I had a ball reading The Town That Laughed and couldn’t wait to interview Manu Bhattathiri. The Town that Laughed is reminiscent of Malgudi Days, of small towns, and small lives that amount to a lot when viewed from their side. And yet there is always change that takes place in small towns and things perhaps aren’t what they used to be. The fictional town of Karuthupuzha, nestled within the Kerala countryside, is home to eccentric and the unexpected. The predictable lot of people and the ones who aren’t easy to gauge at all. This is one book that I would recommend to all, who are looking for a light read. It is hilarious and quaint and rather charming.
Here’s my interview with Manu Bhattathiri:
When and how did you start telling these stories?
I think I picked up my passion for storytelling from my granddad. He would tell me stories from mythology when I was a child. I always wanted to tell stories the way he told them – fantastically, mixing real characters with incredible happenings, lending life to creatures and even inanimate objects. Somewhere along the way, somewhere during adolescence perhaps, I picked up the art of lying: yes, simple lying, to friends and family, just for the sake of saying something I had made up! It was only in my mid-thirties, though, that I realized instead of making things up in my talks with others I can actually just write fiction.
Were you inspired by R K Narayan and similar others who have created fictional towns?
R K Narayan is a legend. It sometimes makes me a little self-conscious when Karuthupuzha is compared to Malgudi. But I must say, I have read very little of R K Narayan. I have only read The Guide, and I think a couple of other books. No, my fictional town is not really inspired by his. I cannot trace it to any particular imagined town at all, to be honest. I draw from a real village called Cherupoika in Quilon district of Kerala. This was home to my maternal grandparents and was where I spent a lot of my holidays as a kid.
Karuthupuzha is almost idyllic and I am guessing that's how it is meant to be. Was it easy or difficult to write that?
I think it is when you keep your characters simple on the surface that you can dive deep into them, like the stars can be well studied on nights without too many clouds. It certainly isn’t easy to define your characters strongly and yet portray them like simpletons. But fortunately in the villages and small towns I draw from, there are real people like this: people who are simple yet deep. They are a reference for me.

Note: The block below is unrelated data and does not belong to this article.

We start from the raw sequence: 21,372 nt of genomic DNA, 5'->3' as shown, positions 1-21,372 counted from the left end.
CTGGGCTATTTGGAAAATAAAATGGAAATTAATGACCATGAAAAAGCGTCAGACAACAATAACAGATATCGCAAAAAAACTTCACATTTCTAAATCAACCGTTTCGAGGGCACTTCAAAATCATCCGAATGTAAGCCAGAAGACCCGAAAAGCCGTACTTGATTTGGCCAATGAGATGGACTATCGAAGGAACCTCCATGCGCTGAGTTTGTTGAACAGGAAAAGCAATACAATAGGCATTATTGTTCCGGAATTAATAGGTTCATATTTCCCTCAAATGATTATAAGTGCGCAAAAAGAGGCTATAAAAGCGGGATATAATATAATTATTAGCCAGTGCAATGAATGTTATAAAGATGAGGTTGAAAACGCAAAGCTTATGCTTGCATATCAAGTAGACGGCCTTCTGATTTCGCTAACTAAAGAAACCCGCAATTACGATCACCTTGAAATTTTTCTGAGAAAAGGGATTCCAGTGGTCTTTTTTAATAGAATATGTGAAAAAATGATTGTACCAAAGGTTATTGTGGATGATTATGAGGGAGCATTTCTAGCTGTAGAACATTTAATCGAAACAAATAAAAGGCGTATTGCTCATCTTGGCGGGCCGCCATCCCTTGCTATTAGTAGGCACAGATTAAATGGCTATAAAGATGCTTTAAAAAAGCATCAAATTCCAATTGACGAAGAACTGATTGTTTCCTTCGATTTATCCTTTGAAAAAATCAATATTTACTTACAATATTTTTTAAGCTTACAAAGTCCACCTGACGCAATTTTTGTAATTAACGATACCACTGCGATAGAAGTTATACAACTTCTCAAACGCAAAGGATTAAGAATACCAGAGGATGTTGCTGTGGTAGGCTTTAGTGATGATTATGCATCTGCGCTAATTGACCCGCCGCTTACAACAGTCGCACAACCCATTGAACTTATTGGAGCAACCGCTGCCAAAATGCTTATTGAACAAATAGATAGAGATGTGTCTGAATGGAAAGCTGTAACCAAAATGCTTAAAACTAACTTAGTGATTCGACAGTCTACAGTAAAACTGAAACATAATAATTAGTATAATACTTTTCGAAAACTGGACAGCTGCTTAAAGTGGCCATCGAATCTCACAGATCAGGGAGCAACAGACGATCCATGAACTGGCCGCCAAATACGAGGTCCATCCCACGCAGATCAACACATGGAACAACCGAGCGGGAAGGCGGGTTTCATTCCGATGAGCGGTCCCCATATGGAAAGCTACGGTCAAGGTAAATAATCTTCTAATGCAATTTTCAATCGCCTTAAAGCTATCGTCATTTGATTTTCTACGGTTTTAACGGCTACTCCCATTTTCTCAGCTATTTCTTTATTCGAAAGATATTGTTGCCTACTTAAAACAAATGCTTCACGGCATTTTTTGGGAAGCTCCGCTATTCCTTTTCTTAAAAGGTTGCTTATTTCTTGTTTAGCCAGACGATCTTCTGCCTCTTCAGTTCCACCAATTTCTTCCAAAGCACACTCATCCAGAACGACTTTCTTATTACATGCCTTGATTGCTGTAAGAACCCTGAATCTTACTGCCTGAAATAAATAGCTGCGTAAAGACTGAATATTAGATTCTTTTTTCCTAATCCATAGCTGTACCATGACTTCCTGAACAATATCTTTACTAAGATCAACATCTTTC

How did you manage to excel in characterization given there are so many cameos, and yet each one seems fleshed out so perfectly? Was it difficult or easy when it came to that?
Perhaps that has to do with the fact that for my writings I pull out not from other literature but from life. Every day you meet people and connect with them, but their story—their character, emotions, inclinations—is not any less detailed even if you only met them briefly. You might get chatting with an old man waiting for the same bus as you and never see him again in your life, but even in that brief meeting you can see he isn’t a flat character. There is still a complete and complex story of his life that he carries with him. I think literature must emulate life in this. So whether a character is major or minor
in your novel, I don’t think he/she ought to be flat and lifeless. Working this way takes a lot of thought and careful orchestration between characters, but it is also very satisfying.
Who are your favourite novelists and have any of them inspired the writing of this novel?
My favorite authors are Fyodor Dostoyevsky, Mark Twain, Gabriel Garcia Marquez and, more recently, J M Coetzee and Kazuo Ishiguro. While The Town that Laughed is not directly inspired by any of them, I do believe they make me who I am. So the stories I think up will have something to do with them, yes.
There you go! This is my interview with Manu Bhattathiri. Do read the book. It is fantastically written.